Despite protestations about the live event, I did end up running the Scarlet fight a couple more times this past weekend. Maybe it was seeing a lot of other people plow through this even in frustration at the bugs, maybe it was an email sent by ArenaNet’s PR saying that the problems were fixed (are they? Sorta.), or maybe it was just a desire to see the end of the whole shebang. You know how it is, you’ll show up for a TV finale even if you haven’t been the most loyal viewer this season. You’re just curious how it’ll all end.
I lucked out with a very good group on Saturday morning that got through the entire hologram fight with no problem whatsoever (although I had groups after that that could not do it). Still dang long, but actually winning it seemed worth it. There’s a long ending cutscene that had me wondering what I missed, lore-wise — why’s Scarlet drilling? Why does this lady have hiccups? Is big-eyed Charr girl still bugging those eyes out? Does this game honestly need MORE dragons? Who at ArenaNet has a dragon fetish that cannot be satiated? It prompted me to do a little back reading to fill in the gaps. There’s parts of this game’s lore that causes my eyes to glaze over, but enough that seems interesting as well.
Above and beyond the fight, I realized that all of my activities had — without really trying — filled out 12/15 of the meta achievements. A little effort past that and I got the goodie chest, which was certainly nice.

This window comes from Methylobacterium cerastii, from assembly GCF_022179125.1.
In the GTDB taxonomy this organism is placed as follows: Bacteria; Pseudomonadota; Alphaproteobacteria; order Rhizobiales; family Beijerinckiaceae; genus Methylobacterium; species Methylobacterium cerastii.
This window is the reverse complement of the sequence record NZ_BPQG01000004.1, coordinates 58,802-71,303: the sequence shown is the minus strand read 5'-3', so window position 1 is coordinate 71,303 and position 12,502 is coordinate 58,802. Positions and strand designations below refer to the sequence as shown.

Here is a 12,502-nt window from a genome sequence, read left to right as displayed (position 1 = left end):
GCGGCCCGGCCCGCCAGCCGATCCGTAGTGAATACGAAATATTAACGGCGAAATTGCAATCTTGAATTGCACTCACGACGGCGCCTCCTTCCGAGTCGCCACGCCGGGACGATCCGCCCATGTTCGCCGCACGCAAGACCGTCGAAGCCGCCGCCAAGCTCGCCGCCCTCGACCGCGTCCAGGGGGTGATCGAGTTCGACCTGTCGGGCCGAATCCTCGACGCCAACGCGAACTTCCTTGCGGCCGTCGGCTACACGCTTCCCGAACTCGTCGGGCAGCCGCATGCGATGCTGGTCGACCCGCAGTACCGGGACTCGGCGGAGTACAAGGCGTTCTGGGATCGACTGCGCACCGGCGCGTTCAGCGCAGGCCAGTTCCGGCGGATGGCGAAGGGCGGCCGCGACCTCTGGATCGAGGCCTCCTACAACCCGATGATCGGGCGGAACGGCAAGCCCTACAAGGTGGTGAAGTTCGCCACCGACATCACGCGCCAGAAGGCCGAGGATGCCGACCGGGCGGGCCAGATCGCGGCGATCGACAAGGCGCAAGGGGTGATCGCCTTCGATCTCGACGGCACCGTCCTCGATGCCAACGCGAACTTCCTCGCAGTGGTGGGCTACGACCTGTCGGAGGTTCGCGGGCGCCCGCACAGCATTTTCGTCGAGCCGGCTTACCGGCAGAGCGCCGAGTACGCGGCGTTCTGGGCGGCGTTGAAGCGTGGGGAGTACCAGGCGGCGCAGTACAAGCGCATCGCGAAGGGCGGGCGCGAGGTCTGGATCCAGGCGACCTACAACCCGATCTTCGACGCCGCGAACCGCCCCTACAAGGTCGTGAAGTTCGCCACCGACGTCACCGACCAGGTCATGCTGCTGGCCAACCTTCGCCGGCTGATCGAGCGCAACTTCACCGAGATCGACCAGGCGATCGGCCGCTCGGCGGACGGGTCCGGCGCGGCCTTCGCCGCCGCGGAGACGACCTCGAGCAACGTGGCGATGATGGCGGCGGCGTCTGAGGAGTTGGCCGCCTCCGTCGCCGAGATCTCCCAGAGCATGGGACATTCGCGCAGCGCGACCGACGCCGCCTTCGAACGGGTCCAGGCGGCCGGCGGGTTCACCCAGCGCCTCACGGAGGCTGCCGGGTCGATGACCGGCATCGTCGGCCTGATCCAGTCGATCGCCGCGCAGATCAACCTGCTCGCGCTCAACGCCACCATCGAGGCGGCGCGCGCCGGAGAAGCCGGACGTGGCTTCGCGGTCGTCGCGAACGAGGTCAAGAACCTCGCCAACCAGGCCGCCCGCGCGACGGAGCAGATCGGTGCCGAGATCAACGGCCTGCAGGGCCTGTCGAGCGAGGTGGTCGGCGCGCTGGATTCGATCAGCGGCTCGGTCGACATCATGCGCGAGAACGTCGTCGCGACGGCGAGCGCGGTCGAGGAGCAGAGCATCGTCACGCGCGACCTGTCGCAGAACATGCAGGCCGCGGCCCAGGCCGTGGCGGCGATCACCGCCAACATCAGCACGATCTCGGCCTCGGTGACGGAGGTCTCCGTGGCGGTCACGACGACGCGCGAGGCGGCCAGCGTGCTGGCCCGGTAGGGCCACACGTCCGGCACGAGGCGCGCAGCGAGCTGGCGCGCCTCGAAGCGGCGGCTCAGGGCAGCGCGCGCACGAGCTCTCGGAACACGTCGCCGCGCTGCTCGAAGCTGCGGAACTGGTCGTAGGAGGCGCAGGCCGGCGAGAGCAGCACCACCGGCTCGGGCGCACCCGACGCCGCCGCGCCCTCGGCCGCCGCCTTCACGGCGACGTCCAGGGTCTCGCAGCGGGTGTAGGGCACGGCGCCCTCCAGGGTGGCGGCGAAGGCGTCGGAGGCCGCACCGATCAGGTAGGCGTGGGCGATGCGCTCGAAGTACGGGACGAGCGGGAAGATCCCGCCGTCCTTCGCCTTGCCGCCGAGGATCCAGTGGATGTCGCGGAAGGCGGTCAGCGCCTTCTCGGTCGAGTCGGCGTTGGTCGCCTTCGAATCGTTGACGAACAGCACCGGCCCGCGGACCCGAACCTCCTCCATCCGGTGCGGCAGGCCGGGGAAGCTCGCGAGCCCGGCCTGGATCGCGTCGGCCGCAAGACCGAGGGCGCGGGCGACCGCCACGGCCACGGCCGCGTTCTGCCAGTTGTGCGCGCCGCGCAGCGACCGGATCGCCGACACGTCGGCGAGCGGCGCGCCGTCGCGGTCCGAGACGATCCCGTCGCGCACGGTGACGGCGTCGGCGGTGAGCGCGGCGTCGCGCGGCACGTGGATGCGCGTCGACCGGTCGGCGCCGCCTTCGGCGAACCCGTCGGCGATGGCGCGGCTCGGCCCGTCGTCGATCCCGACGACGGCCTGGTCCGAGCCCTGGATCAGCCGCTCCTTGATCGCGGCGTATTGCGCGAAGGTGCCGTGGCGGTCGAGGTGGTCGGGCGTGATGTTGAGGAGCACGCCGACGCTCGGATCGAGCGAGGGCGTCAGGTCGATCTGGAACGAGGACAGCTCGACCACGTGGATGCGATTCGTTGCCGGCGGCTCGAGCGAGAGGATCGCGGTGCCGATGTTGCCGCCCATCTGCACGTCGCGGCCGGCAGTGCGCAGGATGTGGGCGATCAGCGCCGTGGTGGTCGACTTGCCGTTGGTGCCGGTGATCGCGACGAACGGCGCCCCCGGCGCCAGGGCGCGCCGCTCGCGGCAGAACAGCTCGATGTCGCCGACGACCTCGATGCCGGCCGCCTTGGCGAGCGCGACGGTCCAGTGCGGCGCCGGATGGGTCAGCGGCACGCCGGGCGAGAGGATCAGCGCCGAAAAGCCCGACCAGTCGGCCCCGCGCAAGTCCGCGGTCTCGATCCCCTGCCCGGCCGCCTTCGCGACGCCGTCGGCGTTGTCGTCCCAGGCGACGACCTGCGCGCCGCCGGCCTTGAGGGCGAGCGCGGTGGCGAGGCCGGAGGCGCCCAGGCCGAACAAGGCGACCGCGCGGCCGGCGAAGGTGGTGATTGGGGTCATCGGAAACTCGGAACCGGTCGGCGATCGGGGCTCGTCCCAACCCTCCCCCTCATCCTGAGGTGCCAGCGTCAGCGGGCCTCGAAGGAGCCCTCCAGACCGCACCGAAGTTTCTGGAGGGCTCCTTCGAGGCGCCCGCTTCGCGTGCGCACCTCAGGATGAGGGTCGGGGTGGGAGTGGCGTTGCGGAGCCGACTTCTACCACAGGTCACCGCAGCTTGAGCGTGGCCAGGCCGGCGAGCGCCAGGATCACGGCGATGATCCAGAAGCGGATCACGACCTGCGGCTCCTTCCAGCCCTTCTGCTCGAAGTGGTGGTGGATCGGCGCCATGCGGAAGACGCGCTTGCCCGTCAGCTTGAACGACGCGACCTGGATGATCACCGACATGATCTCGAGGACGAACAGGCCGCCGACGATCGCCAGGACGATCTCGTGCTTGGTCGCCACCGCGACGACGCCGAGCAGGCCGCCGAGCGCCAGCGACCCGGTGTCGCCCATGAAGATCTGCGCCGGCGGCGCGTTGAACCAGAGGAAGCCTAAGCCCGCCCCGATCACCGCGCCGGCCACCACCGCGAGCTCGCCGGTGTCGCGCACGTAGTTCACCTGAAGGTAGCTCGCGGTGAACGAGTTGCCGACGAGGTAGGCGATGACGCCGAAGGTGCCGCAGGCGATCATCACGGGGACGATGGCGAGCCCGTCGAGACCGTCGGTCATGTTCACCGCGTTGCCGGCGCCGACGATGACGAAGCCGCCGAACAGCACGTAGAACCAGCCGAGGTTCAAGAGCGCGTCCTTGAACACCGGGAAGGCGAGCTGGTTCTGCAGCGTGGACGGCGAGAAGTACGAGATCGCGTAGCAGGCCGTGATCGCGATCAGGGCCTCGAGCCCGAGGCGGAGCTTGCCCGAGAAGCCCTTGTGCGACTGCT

I think I might be done with Lion’s Arch for now, however. I still much prefer to be running around the country side doing vistas/hearts/POIs/waypoints with other characters (mostly my Ranger), so I’ll probably be doing that for a while to come.
(This is part of my journey playing through Gabriel Knight 2: The Beast Within. You can follow the entire series on the Nostalgia Lane page.)
It’s time for a new retro game series, and for this one I’m going back to the adventure genre and for the second part of a series I have yet to complete. A few years back I greatly enjoyed Sierra On-Line’s Gabriel Knight, the darker, more voodoo-obsessed cousin of Indiana Jones and the Fate of Atlantis. Even with just pixel art/sprites, it was a disturbing (and gripping) tale that saw a private eye realize his potential as a solver of supernatural crimes.
Since my friend Hoppy has been bugging me just shy of forever to play Gabriel Knight 2, I thought I’d stop putting it off and just do it already. I know very little about GK2, other than it marked when the series switched to full-motion video (FMV), something that the 90s was captivated with for whatever reason (GK3 went to a 3D look, if I recall). Oh, and this has something to do with werewolves. The cover kind of alludes to that anyway. Let’s do it!
So the (non-interactive) prologue gives us our first taste of FMV with a couple of sequences intercut with loud (but good) music and credits. It starts in the 1750s with a guy who’s locking up a room. What’s in the room? Is there a beast within?
So I guess it’s as good of a time as any to comment on full-motion video. As I said, this was very much the product of the 90s. When storage space for games exploded with the advent of CD-ROMs, designers felt unshacked from the bounds of stingy memory storage and went nuts just cramming as much visual goodness as possible. This… wasn’t necessarily a good thing. It was like throwing an Amish kid into a rave; the sudden freedom usually meant disaster in the end.